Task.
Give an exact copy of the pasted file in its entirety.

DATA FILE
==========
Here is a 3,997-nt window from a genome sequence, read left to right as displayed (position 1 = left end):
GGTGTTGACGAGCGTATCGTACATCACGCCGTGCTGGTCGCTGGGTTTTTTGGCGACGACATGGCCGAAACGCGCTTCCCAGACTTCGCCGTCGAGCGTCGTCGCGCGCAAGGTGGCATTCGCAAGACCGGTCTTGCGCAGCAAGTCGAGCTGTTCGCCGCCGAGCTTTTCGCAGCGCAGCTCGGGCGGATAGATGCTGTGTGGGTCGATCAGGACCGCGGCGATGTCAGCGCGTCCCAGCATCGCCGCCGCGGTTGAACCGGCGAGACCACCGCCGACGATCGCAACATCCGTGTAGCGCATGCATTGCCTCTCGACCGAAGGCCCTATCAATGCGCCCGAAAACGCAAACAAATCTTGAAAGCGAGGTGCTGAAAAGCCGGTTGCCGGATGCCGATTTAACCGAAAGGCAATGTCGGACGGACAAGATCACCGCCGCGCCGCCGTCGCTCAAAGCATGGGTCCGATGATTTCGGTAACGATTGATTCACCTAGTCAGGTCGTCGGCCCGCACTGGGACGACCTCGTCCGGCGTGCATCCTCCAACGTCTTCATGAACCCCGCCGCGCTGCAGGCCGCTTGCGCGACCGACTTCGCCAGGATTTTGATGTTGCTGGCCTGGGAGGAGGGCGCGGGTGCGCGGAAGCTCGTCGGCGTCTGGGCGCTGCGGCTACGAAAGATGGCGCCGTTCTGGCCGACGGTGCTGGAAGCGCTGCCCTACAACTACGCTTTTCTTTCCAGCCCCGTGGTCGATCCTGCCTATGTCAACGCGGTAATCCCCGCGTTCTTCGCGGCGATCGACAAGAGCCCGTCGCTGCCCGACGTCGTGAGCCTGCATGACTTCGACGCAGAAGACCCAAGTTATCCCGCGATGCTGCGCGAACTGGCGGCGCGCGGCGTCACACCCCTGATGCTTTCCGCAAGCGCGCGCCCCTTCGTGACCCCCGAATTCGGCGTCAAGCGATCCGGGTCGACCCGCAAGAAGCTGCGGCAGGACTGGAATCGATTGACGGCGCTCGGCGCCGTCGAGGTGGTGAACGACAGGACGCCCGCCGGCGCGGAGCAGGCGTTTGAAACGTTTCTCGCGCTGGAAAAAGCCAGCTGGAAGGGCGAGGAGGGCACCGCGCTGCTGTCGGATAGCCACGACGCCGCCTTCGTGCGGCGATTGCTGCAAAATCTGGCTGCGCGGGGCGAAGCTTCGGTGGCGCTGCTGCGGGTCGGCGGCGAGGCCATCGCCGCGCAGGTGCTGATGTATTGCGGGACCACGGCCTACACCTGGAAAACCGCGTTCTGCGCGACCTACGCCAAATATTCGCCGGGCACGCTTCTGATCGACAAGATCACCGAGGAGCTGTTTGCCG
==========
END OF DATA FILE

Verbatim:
Here is a 3,997-nt window from a genome sequence, read left to right as displayed (position 1 = left end):
GGTGTTGACGAGCGTATCGTACATCACGCCGTGCTGGTCGCTGGGTTTTTTGGCGACGACATGGCCGAAACGCGCTTCCCAGACTTCGCCGTCGAGCGTCGTCGCGCGCAAGGTGGCATTCGCAAGACCGGTCTTGCGCAGCAAGTCGAGCTGTTCGCCGCCGAGCTTTTCGCAGCGCAGCTCGGGCGGATAGATGCTGTGTGGGTCGATCAGGACCGCGGCGATGTCAGCGCGTCCCAGCATCGCCGCCGCGGTTGAACCGGCGAGACCACCGCCGACGATCGCAACATCCGTGTAGCGCATGCATTGCCTCTCGACCGAAGGCCCTATCAATGCGCCCGAAAACGCAAACAAATCTTGAAAGCGAGGTGCTGAAAAGCCGGTTGCCGGATGCCGATTTAACCGAAAGGCAATGTCGGACGGACAAGATCACCGCCGCGCCGCCGTCGCTCAAAGCATGGGTCCGATGATTTCGGTAACGATTGATTCACCTAGTCAGGTCGTCGGCCCGCACTGGGACGACCTCGTCCGGCGTGCATCCTCCAACGTCTTCATGAACCCCGCCGCGCTGCAGGCCGCTTGCGCGACCGACTTCGCCAGGATTTTGATGTTGCTGGCCTGGGAGGAGGGCGCGGGTGCGCGGAAGCTCGTCGGCGTCTGGGCGCTGCGGCTACGAAAGATGGCGCCGTTCTGGCCGACGGTGCTGGAAGCGCTGCCCTACAACTACGCTTTTCTTTCCAGCCCCGTGGTCGATCCTGCCTATGTCAACGCGGTAATCCCCGCGTTCTTCGCGGCGATCGACAAGAGCCCGTCGCTGCCCGACGTCGTGAGCCTGCATGACTTCGACGCAGAAGACCCAAGTTATCCCGCGATGCTGCGCGAACTGGCGGCGCGCGGCGTCACACCCCTGATGCTTTCCGCAAGCGCGCGCCCCTTCGTGACCCCCGAATTCGGCGTCAAGCGATCCGGGTCGACCCGCAAGAAGCTGCGGCAGGACTGGAATCGATTGACGGCGCTCGGCGCCGTCGAGGTGGTGAACGACAGGACGCCCGCCGGCGCGGAGCAGGCGTTTGAAACGTTTCTCGCGCTGGAAAAAGCCAGCTGGAAGGGCGAGGAGGGCACCGCGCTGCTGTCGGATAGCCACGACGCCGCCTTCGTGCGGCGATTGCTGCAAAATCTGGCTGCGCGGGGCGAAGCTTCGGTGGCGCTGCTGCGGGTCGGCGGCGAGGCCATCGCCGCGCAGGTGCTGATGTATTGCGGGACCACGGCCTACACCTGGAAAACCGCGTTCTGCGCGACCTACGCCAAATATTCGCCGGGCACGCTTCTGATCGACAAGATCACCGAGGAGCTGTTTGCCG